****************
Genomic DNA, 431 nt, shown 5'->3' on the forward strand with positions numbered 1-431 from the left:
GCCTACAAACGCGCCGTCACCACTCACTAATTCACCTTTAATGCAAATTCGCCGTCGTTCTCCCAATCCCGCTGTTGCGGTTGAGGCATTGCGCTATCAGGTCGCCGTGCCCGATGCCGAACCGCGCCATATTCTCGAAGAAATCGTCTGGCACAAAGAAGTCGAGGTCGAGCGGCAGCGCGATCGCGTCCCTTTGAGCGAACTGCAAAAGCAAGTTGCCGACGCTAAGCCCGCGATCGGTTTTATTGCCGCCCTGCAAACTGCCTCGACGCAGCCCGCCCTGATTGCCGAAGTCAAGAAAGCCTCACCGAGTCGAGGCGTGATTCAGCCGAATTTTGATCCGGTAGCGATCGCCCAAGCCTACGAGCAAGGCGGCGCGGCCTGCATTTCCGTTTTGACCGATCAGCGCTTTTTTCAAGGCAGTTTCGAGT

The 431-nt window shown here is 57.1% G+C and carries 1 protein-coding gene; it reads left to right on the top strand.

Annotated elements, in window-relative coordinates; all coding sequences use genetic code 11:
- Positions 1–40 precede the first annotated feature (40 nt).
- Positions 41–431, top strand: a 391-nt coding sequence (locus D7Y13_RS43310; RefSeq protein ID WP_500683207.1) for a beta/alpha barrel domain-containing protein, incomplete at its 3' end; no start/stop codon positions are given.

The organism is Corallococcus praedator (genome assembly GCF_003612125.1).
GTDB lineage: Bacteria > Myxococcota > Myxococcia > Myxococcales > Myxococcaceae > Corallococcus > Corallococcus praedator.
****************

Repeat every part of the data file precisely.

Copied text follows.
Genomic DNA, 431 nt, shown 5'->3' on the forward strand with positions numbered 1-431 from the left:
GCCTACAAACGCGCCGTCACCACTCACTAATTCACCTTTAATGCAAATTCGCCGTCGTTCTCCCAATCCCGCTGTTGCGGTTGAGGCATTGCGCTATCAGGTCGCCGTGCCCGATGCCGAACCGCGCCATATTCTCGAAGAAATCGTCTGGCACAAAGAAGTCGAGGTCGAGCGGCAGCGCGATCGCGTCCCTTTGAGCGAACTGCAAAAGCAAGTTGCCGACGCTAAGCCCGCGATCGGTTTTATTGCCGCCCTGCAAACTGCCTCGACGCAGCCCGCCCTGATTGCCGAAGTCAAGAAAGCCTCACCGAGTCGAGGCGTGATTCAGCCGAATTTTGATCCGGTAGCGATCGCCCAAGCCTACGAGCAAGGCGGCGCGGCCTGCATTTCCGTTTTGACCGATCAGCGCTTTTTTCAAGGCAGTTTCGAGT

The 431-nt window shown here is 57.1% G+C and carries 1 protein-coding gene; it reads left to right on the top strand.

Annotated elements, in window-relative coordinates; all coding sequences use genetic code 11:
- Positions 1–40 precede the first annotated feature (40 nt).
- Positions 41–431, top strand: a 391-nt coding sequence (locus D7Y13_RS43310; RefSeq protein ID WP_500683207.1) for a beta/alpha barrel domain-containing protein, incomplete at its 3' end; no start/stop codon positions are given.

The organism is Corallococcus praedator (genome assembly GCF_003612125.1).
GTDB lineage: Bacteria > Myxococcota > Myxococcia > Myxococcales > Myxococcaceae > Corallococcus > Corallococcus praedator.